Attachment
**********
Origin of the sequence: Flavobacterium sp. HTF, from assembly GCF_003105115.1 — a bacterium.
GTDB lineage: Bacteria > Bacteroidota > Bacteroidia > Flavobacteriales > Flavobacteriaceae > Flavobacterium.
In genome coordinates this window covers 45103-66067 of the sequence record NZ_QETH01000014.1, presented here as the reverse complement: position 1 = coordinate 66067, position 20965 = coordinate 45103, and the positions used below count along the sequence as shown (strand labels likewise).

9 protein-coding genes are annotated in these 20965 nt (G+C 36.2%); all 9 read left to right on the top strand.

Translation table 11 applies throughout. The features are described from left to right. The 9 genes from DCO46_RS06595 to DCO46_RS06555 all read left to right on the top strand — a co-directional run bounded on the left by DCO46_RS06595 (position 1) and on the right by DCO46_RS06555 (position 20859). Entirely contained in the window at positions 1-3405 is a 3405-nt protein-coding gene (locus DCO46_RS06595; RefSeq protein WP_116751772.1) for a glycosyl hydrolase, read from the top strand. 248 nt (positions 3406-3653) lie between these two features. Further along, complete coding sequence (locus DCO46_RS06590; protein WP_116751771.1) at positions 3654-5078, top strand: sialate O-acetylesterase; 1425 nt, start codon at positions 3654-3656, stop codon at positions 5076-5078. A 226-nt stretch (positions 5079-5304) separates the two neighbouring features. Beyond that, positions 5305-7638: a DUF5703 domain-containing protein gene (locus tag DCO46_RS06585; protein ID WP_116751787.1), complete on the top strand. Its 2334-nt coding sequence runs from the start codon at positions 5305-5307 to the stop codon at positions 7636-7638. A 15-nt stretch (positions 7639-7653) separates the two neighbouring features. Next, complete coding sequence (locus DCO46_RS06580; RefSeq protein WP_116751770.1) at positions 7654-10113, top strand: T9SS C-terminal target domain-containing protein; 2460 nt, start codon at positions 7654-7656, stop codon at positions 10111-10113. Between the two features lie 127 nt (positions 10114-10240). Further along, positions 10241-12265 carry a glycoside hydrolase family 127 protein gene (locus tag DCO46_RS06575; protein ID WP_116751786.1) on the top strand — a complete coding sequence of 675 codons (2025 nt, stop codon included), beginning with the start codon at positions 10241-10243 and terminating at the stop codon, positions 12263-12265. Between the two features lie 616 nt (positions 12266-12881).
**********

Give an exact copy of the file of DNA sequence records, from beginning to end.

Origin of the sequence: Flavobacterium sp. HTF, from assembly GCF_003105115.1 — a bacterium.
GTDB lineage: Bacteria > Bacteroidota > Bacteroidia > Flavobacteriales > Flavobacteriaceae > Flavobacterium.
In genome coordinates this window covers 45103-66067 of the sequence record NZ_QETH01000014.1, presented here as the reverse complement: position 1 = coordinate 66067, position 20965 = coordinate 45103, and the positions used below count along the sequence as shown (strand labels likewise).

9 protein-coding genes are annotated in these 20965 nt (G+C 36.2%); all 9 read left to right on the top strand.

Translation table 11 applies throughout. The features are described from left to right. The 9 genes from DCO46_RS06595 to DCO46_RS06555 all read left to right on the top strand — a co-directional run bounded on the left by DCO46_RS06595 (position 1) and on the right by DCO46_RS06555 (position 20859). Entirely contained in the window at positions 1-3405 is a 3405-nt protein-coding gene (locus DCO46_RS06595; RefSeq protein WP_116751772.1) for a glycosyl hydrolase, read from the top strand. 248 nt (positions 3406-3653) lie between these two features. Further along, complete coding sequence (locus DCO46_RS06590; protein WP_116751771.1) at positions 3654-5078, top strand: sialate O-acetylesterase; 1425 nt, start codon at positions 3654-3656, stop codon at positions 5076-5078. A 226-nt stretch (positions 5079-5304) separates the two neighbouring features. Beyond that, positions 5305-7638: a DUF5703 domain-containing protein gene (locus tag DCO46_RS06585; protein ID WP_116751787.1), complete on the top strand. Its 2334-nt coding sequence runs from the start codon at positions 5305-5307 to the stop codon at positions 7636-7638. A 15-nt stretch (positions 7639-7653) separates the two neighbouring features. Next, complete coding sequence (locus DCO46_RS06580; RefSeq protein WP_116751770.1) at positions 7654-10113, top strand: T9SS C-terminal target domain-containing protein; 2460 nt, start codon at positions 7654-7656, stop codon at positions 10111-10113. Between the two features lie 127 nt (positions 10114-10240). Further along, positions 10241-12265 carry a glycoside hydrolase family 127 protein gene (locus tag DCO46_RS06575; protein ID WP_116751786.1) on the top strand — a complete coding sequence of 675 codons (2025 nt, stop codon included), beginning with the start codon at positions 10241-10243 and terminating at the stop codon, positions 12263-12265. Between the two features lie 616 nt (positions 12266-12881).